In the summer of 1934 Rothko and his wife Edith Sachar (1912–1981) vacationed in Gloucester, Massachusetts, with the Averys—Milton (1885–1965), Sally, and March—and Esther and Adolph Gottlieb (1903–1974). Edith remembered “sketch classes at night at someone’s studio, down in Gloucester” [Edith (Sachar) Carson, interviewed by Walter Hopps, October 19, 1976, Archives of American Art, Smithsonian Institution]. This drawing may have been made during the summer of 1934 as it resembles a watercolor of the same general subject likely made during one of those sketching sessions. The identity of the man in the watercolor is unknown, but the subject of the current drawing resembles Gottlieb, who made a very similar drawing of Rothko playing the mandolin (fig.1). Given the similarities between the watercolor and the pair of drawings, it is tempting to imagine that Rothko and Gottlieb made their drawings in the summer of 1934, although the drawing by Gottlieb is dated c. 1932 by the Gottlieb Foundation. The mandolin may have belonged to Rothko—he and his two brothers played the instrument—and was a favored prop.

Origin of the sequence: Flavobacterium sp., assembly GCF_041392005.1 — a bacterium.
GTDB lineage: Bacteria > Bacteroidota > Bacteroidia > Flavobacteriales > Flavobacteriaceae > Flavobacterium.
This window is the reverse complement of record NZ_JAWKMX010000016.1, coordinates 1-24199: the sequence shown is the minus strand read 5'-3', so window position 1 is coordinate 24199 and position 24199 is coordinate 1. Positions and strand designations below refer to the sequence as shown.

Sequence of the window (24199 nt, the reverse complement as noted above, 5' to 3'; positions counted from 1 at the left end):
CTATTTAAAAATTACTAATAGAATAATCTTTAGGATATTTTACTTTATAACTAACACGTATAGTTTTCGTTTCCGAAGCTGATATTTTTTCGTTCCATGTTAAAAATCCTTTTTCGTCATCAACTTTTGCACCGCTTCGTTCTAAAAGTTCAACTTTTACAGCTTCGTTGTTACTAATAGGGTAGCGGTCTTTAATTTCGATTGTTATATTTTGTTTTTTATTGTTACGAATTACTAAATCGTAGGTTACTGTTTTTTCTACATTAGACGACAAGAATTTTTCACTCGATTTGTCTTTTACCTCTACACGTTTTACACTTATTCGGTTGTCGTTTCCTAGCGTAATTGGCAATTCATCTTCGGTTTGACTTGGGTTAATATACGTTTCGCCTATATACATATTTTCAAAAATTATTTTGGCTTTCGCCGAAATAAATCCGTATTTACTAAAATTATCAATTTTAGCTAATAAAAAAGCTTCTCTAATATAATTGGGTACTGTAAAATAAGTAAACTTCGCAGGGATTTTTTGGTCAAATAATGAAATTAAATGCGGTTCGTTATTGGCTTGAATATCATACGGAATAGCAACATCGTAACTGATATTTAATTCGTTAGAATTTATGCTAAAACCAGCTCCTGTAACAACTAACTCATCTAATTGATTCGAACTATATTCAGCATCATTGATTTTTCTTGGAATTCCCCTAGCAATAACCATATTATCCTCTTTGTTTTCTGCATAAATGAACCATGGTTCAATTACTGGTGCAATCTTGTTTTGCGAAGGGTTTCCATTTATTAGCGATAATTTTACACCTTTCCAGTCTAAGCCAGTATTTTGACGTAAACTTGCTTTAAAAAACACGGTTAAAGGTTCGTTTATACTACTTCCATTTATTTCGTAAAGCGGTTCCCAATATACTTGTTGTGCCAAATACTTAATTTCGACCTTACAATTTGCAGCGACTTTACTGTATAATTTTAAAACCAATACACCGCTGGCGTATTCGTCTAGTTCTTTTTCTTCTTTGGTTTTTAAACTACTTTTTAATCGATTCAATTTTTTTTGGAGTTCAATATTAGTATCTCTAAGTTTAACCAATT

Mark Rothko: Works on Paper will ultimately document approximately 2,600 works from public and private collections worldwide. Cataloging is ongoing, and works and information will be added to the site during the coming years.